The Broad-footed mole is a species of mammal with wide forefeet that are designed for digging. These animals have dark brown to silvery fur and 40-44 unevenly spaced unicuspid teeth. Populations that live in more humid environments tend to have larger individuals than those from southern, drier areas. Males in this species are slightly larger than females.
Broad-footed moles are found in Baja California in Mexico and in California, Nevada, and Oregon in the United States. They require moist, friable soils and avoid hot deserts. They inhabit grassland, pasture, montane and valley foothill riparian, cropland, orchard-vineyard, wet meadow, and a variety of open forest habitats.
Broad-footed moles are burrowing animals that live below ground for the majority of their lives. They are solitary and only one animal occupies a burrow at a time and if a burrow has been vacated then it is often reoccupied within 2 days. Broad-footed moles are very territorial. They constantly patrol and defend their burrow system. They dig their tunnels far below surface level. They also dig shallow surface tunnels that form a ridge in the soil on the surface; such tunnels though are used irregularly. Broad-footed moles don't hibernate and are active year-round, both during the day and night intermittently. They are especially active after rain, most likely because of increased activity of prey, and because of easier digging.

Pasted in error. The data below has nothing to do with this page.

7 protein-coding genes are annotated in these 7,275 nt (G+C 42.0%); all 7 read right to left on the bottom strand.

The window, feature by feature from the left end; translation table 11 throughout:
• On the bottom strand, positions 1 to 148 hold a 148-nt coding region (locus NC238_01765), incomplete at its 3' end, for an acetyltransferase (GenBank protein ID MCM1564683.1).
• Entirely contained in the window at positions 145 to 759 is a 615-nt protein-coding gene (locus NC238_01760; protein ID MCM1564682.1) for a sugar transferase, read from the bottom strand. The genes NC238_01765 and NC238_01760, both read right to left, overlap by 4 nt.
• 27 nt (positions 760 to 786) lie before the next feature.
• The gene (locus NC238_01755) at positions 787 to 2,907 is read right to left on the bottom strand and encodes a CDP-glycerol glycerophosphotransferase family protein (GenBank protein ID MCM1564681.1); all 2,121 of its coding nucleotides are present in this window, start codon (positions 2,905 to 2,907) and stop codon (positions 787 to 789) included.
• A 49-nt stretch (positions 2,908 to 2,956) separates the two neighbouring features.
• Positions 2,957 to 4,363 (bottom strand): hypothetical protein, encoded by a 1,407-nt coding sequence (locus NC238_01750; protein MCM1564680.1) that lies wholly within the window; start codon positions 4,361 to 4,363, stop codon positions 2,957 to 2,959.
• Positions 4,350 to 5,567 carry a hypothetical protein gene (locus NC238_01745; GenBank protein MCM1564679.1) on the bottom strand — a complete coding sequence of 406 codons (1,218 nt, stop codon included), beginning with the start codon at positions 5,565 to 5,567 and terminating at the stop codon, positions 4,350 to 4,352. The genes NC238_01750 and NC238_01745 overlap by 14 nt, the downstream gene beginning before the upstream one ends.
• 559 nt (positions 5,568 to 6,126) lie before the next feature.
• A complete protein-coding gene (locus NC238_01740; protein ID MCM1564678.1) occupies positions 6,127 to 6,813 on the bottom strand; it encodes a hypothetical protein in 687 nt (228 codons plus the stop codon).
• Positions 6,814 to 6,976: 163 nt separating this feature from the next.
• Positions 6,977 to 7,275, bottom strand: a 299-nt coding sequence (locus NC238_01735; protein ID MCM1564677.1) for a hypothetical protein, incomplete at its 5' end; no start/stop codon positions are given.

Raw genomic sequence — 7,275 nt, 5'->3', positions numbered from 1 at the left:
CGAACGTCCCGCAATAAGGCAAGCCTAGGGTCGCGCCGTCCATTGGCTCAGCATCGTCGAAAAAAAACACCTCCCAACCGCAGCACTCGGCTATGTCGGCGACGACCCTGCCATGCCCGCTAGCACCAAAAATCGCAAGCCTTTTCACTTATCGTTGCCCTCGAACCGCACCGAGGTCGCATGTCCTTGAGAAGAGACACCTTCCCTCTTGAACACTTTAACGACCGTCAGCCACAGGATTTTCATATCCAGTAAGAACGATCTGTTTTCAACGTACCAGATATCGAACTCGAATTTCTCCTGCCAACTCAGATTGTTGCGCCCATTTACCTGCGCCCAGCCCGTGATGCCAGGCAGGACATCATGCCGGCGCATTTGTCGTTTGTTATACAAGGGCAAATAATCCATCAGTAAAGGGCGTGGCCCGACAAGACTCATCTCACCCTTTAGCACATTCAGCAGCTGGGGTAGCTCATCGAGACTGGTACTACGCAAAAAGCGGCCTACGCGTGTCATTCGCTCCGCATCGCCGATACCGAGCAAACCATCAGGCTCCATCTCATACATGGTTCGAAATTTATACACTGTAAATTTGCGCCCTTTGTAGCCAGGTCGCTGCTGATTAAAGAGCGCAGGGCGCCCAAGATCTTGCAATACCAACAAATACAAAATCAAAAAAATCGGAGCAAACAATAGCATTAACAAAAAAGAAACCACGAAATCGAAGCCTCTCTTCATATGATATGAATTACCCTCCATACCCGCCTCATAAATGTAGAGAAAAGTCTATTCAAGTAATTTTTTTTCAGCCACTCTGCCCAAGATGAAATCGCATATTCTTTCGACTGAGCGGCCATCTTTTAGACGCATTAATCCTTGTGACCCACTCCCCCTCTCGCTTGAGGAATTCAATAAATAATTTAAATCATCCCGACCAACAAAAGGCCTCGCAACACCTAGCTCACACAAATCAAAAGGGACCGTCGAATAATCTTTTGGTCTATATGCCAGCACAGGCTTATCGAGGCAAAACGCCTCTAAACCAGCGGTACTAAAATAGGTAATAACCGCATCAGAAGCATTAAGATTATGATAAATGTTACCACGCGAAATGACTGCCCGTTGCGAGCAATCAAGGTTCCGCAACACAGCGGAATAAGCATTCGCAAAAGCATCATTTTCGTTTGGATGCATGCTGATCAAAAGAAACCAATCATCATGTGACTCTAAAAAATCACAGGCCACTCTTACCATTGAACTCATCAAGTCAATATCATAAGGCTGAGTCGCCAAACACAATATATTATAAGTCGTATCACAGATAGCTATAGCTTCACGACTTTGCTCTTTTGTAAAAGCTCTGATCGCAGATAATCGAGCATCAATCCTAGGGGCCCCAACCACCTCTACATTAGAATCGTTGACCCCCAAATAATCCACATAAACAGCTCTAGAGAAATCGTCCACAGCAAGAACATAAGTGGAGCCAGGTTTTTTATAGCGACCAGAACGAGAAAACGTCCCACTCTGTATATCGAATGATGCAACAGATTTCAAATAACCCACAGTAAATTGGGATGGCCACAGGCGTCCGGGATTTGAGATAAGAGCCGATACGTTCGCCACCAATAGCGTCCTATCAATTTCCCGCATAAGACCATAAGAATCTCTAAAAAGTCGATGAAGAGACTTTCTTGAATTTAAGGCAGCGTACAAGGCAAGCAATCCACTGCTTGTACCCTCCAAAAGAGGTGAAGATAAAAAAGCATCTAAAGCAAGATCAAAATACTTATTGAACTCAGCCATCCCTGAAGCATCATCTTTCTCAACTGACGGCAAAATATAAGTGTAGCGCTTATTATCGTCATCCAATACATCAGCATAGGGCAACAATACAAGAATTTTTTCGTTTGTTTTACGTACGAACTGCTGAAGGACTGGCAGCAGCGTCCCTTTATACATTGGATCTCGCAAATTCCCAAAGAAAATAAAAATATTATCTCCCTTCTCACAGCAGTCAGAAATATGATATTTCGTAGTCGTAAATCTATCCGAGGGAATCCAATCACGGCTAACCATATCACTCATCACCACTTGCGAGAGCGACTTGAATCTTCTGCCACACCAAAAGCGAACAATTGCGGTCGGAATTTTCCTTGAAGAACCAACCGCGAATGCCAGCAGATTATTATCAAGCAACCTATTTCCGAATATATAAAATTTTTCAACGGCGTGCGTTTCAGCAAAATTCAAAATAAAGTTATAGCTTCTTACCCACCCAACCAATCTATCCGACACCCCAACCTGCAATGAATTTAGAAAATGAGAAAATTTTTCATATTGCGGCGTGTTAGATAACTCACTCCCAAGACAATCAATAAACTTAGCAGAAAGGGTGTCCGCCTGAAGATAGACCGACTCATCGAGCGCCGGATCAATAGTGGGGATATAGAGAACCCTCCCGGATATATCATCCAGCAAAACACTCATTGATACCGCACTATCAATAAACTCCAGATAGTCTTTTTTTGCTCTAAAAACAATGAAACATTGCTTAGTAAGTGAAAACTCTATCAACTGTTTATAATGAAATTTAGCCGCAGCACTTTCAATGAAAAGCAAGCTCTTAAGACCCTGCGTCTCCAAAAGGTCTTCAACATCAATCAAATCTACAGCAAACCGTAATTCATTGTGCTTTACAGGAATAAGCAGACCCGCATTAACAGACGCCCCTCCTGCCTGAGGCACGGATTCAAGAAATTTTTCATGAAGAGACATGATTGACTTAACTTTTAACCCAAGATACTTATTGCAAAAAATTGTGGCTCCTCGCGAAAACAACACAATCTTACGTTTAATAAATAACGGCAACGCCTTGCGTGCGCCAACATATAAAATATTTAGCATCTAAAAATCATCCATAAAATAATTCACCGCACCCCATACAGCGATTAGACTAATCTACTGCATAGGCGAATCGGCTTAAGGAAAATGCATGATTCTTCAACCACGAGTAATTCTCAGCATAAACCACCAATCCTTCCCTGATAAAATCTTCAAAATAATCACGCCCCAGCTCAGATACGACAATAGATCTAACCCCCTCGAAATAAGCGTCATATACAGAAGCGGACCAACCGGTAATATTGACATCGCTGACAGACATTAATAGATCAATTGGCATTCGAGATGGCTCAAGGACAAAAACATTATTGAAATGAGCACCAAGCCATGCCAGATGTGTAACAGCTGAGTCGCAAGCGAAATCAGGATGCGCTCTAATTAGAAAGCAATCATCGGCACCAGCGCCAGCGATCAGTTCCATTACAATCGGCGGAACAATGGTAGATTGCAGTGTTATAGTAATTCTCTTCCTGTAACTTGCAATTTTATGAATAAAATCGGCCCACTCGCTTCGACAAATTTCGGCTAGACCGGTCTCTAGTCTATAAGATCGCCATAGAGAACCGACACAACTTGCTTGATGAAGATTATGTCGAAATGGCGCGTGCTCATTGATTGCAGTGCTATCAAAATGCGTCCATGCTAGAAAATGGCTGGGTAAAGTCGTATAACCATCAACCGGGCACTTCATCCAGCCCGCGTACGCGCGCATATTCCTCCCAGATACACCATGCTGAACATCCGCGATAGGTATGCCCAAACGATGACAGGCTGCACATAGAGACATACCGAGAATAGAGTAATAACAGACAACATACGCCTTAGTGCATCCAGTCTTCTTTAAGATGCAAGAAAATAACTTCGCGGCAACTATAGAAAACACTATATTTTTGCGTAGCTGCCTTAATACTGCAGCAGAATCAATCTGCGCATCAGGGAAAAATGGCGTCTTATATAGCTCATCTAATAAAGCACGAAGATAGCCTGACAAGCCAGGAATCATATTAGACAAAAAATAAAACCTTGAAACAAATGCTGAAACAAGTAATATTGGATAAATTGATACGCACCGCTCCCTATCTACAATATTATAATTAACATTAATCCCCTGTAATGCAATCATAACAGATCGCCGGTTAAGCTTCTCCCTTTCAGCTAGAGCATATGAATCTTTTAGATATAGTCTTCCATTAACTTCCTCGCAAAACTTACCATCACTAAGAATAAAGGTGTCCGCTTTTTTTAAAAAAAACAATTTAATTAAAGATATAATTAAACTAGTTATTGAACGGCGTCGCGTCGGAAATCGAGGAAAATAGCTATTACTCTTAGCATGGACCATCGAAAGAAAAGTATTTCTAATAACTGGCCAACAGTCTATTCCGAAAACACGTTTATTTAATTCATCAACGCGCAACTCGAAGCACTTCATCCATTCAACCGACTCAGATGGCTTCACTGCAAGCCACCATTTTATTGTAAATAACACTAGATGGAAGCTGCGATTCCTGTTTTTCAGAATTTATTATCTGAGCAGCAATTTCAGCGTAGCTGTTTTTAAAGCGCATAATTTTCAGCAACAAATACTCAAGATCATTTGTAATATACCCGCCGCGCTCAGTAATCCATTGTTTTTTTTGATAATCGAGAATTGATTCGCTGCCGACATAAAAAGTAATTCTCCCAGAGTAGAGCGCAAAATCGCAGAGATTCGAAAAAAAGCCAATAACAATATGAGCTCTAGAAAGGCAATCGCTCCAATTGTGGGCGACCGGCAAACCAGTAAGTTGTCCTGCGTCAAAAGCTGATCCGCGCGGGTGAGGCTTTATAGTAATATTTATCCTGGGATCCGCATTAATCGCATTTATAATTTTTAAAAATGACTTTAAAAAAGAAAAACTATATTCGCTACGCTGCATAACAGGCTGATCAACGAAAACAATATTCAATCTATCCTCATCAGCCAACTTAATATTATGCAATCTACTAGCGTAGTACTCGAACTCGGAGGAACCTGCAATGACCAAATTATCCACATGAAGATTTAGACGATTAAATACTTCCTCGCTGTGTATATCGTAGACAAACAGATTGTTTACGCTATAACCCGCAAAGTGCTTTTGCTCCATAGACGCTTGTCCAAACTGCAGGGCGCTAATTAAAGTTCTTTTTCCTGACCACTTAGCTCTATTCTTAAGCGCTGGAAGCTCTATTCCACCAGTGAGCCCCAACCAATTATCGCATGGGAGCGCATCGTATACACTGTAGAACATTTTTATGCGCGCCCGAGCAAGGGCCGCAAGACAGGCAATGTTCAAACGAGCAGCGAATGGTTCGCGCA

Little is known about the mating system and reproductive behavior of Broad-footed moles. They breed from February to May and females give birth to 2-5 pups. Young are born in a nest made of grass and leaves in an additional tunnel within the burrow. Pups are nursed within 30-35 days and leave the nest in June.
There are no major threats to Broad-footed moles at present.
The IUCN Red List and other sources do not provide the Broad-footed mole total population size, but this animal is common and widespread throughout its known range. Currently, this species is classified as Least Concern (LC) on the IUCN Red List and its numbers today are stable.
Broad-footed moles play an important role in many wetland ecosystems they live. They provide food for some local predators and consume many aquatic invertebrates. They also provide aeration for the roots of plants through their burrowing activities.